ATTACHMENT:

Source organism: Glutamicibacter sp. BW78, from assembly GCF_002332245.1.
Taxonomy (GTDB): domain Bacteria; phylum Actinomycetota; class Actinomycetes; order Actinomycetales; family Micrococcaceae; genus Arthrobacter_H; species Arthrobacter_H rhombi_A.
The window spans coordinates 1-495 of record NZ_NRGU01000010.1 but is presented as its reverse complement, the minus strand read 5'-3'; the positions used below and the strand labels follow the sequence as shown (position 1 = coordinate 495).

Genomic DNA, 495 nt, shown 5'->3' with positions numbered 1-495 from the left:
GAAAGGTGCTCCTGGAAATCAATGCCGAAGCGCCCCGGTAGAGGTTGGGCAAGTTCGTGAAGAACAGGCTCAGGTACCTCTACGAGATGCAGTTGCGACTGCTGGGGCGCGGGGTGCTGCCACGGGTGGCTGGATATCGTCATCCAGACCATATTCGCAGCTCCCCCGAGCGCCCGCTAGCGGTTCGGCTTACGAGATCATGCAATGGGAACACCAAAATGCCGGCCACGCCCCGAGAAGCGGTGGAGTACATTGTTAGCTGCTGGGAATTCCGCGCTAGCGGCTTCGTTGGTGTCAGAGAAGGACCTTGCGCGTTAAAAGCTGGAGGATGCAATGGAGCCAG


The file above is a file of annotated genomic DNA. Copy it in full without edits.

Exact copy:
Source organism: Glutamicibacter sp. BW78, from assembly GCF_002332245.1.
Taxonomy (GTDB): domain Bacteria; phylum Actinomycetota; class Actinomycetes; order Actinomycetales; family Micrococcaceae; genus Arthrobacter_H; species Arthrobacter_H rhombi_A.
The window spans coordinates 1-495 of record NZ_NRGU01000010.1 but is presented as its reverse complement, the minus strand read 5'-3'; the positions used below and the strand labels follow the sequence as shown (position 1 = coordinate 495).

Genomic DNA, 495 nt, shown 5'->3' with positions numbered 1-495 from the left:
GAAAGGTGCTCCTGGAAATCAATGCCGAAGCGCCCCGGTAGAGGTTGGGCAAGTTCGTGAAGAACAGGCTCAGGTACCTCTACGAGATGCAGTTGCGACTGCTGGGGCGCGGGGTGCTGCCACGGGTGGCTGGATATCGTCATCCAGACCATATTCGCAGCTCCCCCGAGCGCCCGCTAGCGGTTCGGCTTACGAGATCATGCAATGGGAACACCAAAATGCCGGCCACGCCCCGAGAAGCGGTGGAGTACATTGTTAGCTGCTGGGAATTCCGCGCTAGCGGCTTCGTTGGTGTCAGAGAAGGACCTTGCGCGTTAAAAGCTGGAGGATGCAATGGAGCCAG